because a farm is interesting
living. You learn the value of
hard work," said Britt. '
"It was a different time. If
you needed help, the neighbors
would be iight there to help
you. We helped one another,"
recalled Watson.
The secret 'o living to 100
is "the help of (God," said the
centenarian. She advises today's
youth to "be born again and
believe in God,"
Watson's father was a Richo.
Her mother was a Hooper.
"To our knowledge, she has
.lived longer than anyone in

people." .
In the back of the family
home was creek.
"And you could go 'down
there and get cool water any- .
time," said Britt. .W e
Her aunt's father aind mniothli-
er had a grape arbor and pear
' trees. .
"And there were pigs and
- coWs and she made her own
butte" CAC058303So
Once a year the familywould V

A 100th birthday celebration will be held for Eamrnestine
Watson at 4 p.m. Sept 7 at Third Mount Zion Baptist
Church. Refreshments follow in the fellowship hall. The
public is invited.

either of these families. There
are still plenty of Richos and
Hoopers in this area but they
are younger," said her'niece:
She married Frank Watson
later in life. The couple had 12
years together before he passed
To be nearly 100 and still liv-

ing in the home she has lived in
since 1975 is a blessing, said
"Some people don't know it
but it is a'blessing. You got it
keep your mind going. Don't
just stop down and die. Dp what
you can while you can." *

a would like to extend a IGTHANK YOU
to the Fer'aidina Peach CowmunitYt

for voting us PEST OF THI PlE8!!T

4 Elizabeth's Trading Company
Harris Teeter Shopping Center

Labor Day SALE
50% to 75% off all 2013 Swimisuits and Cover-ups
30%/ off Resort-wear
20% off New Arrivals

*. , .[ *

William L. Ross, Ph.D. (dba Amelia Psychological
Services 1405 Park Ave Suite 202 FB FL 32034)
has officially closed his practice as Qf 8/23/13.
While Dr. Ross is no longer providing clinical
services, he remains in possession of past
,records and can address professional requests
for some form of documentation if appropriate.

Written requests can be sent to: William L. Ross,
Ph.D. at 784 Patterson Drive, Metter, GA 30439.
All other practitioners working under Amelia
Psychological Services remain in the service area
and can be reached at their new addresses.


FRIDAY, AUGUST 30, 2013 News-Leader

Porcupine Ridge

tojoin WineFest

The Amelia Island Wine
Festival is pleased to
announce that Porcupine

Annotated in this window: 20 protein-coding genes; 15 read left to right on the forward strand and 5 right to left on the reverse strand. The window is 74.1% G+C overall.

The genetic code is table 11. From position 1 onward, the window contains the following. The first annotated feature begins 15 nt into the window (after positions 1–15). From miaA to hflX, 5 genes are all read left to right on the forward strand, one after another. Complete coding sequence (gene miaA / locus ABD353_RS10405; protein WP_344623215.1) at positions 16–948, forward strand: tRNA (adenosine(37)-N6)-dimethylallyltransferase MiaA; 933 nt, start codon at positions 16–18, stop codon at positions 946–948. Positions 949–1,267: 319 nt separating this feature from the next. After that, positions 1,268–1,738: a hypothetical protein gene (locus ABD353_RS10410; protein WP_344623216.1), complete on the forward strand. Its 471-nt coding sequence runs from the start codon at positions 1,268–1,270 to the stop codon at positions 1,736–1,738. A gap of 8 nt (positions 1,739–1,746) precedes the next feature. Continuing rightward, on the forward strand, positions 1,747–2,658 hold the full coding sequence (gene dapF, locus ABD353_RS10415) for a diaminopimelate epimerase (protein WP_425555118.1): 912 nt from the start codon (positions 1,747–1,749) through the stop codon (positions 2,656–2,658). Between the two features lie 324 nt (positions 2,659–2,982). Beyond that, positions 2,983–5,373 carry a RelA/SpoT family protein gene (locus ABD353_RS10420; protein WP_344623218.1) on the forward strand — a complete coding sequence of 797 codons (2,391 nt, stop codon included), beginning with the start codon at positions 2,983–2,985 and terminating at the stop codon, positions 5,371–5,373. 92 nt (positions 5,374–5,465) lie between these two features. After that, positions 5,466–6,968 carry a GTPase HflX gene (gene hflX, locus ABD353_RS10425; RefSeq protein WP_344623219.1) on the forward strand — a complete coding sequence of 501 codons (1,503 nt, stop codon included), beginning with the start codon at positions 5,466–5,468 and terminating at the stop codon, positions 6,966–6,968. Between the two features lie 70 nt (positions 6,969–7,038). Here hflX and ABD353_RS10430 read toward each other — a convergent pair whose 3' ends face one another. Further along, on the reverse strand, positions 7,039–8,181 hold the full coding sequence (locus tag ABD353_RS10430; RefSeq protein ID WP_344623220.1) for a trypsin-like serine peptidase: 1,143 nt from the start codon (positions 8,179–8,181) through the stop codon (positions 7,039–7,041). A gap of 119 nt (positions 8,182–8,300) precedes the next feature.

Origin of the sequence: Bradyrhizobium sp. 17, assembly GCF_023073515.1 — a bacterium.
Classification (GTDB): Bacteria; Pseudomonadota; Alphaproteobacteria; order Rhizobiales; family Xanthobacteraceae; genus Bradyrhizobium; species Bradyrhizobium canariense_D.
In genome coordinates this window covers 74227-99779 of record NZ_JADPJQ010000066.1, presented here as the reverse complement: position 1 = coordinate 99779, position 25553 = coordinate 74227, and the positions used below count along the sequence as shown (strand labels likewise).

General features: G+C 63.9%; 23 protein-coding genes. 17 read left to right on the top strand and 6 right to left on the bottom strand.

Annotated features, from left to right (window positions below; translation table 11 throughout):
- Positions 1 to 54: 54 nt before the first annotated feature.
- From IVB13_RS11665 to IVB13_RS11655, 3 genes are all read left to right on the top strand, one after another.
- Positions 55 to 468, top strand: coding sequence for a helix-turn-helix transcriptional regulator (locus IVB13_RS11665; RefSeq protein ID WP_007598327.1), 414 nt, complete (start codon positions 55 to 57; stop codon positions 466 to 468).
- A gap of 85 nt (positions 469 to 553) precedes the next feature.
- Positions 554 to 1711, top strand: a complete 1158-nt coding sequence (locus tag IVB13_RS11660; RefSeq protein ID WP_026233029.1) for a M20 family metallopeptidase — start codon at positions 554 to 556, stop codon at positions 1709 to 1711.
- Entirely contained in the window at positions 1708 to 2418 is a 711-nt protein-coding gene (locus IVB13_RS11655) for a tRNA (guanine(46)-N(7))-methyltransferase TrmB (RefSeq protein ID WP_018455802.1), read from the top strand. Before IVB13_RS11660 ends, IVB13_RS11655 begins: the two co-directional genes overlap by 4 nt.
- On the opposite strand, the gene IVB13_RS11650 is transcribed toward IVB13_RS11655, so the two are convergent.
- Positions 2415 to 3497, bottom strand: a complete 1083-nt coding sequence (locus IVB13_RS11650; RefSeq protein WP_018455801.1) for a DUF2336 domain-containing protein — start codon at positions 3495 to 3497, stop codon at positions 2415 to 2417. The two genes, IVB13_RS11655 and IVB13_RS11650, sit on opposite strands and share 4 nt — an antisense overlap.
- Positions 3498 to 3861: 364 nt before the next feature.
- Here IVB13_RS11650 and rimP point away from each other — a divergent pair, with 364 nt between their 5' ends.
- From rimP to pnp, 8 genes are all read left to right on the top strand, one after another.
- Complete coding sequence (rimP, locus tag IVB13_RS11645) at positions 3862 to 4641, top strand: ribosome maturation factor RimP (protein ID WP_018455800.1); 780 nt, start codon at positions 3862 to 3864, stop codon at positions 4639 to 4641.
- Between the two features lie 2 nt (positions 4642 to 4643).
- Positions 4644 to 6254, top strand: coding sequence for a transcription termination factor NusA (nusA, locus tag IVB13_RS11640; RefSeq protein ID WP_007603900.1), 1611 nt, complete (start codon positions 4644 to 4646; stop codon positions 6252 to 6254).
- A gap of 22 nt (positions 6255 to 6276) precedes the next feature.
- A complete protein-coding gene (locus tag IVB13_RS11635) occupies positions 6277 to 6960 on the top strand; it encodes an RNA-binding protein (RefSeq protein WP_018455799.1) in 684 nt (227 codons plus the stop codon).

Ridge Winery will be at the
festival on Oct. 12 at the
Shops ,of Omni Amelia Island
Located in the furthest
cornerof the beautiful
Franschhoek Valley in South
Africa, the farm was estab-
lished in 1776. In 1993 it was-
jurchased and restored,
including a new vineyard
planting program that now
includes Syrah, Cabernet
3auvignon, Cabernet Franc,
Grenache, Semillon and
Viognier. Porcupine Ridge
Winery offers a range of deli-
cious, everyday wines offer-
ing great value and superb
. Drinking.
The winery is proudly
named after the Crested

I" arabas

A private, non-profit agency that assists
Nassau County families who need food,
shelter and basic necessities.
Fdr information, call: .904.261.7000

Porcupine, a most unique and
fascinating inhabitant of the
farm. It was here that the
winemakers couldn't help but
notice that they regularly
received visitors to their
farm in the dead of night.
Known for being somewhat
left of conventional, the wine-
makers decided to honor
these creatures and not only
did they name a heavenly
wine brand after them, but
they decided to found The
Porcupine Quest too, which
aims to understand more
about this animal and its role
in promoting biodiversity in
the Cape,
At the festival will be pure
Sauvignon Blanc,.a well
weighted mid-palate wine
with balanced natural acidity
That is perfect to enjoy while
still young, Viognier
Granache Blanc, which is full
bodied and elegantly oaked, :
and the Porcupine Ridge .
Merlot, a well-balanced wine
with integrated fruit and oak.
Also available will be the
medium body Cabernet
Sauvignon and the rich and
powerful dark fruit flavors .
with loads of pepper and vio-

lets in their Syrah and Syrah
Tickets are now on sale for
the "Taste the Southern
.Hemisphere," showcasing
award-winning wines from
Argentina, Chile, Australia,
New Zealand and South Africa
on Oct. 12 among the moss-
draped oaks and reflective
lagoon at the Shops of Omrii
Amelia Island Plantation.

SStroll along the Wine
Walk, sample wines from over
20 wineries and talk with
industry representatives, all
without passport or jetlag.
Purchase a bottle or a case at
the Wine Tent to prolong the'
pleasure-long after you return'
Wine Ticket holders also
will enjoy food tasting from
local restaurants in the ,

Porcupine Ridge Winery of South Africa is nmned
after the Crested Porcupine, above, a unique
inhabitant of the farm. The ow-ners also founded
The Porcupine Quest, which aims understand
more about this animal and its role in promoting
biodiversity in the Cape.,

Restaurant Court.
The Wine Walk is opento
everyone to shop for artisan-
crafted treasures, from table
art to pottery, handmade
glass votives and vases, hand-
turned rare wood vases and
pepper mills, unique bottle
stoppers and wine acces-
sories, hand-painted : .
stemware and sterling silver'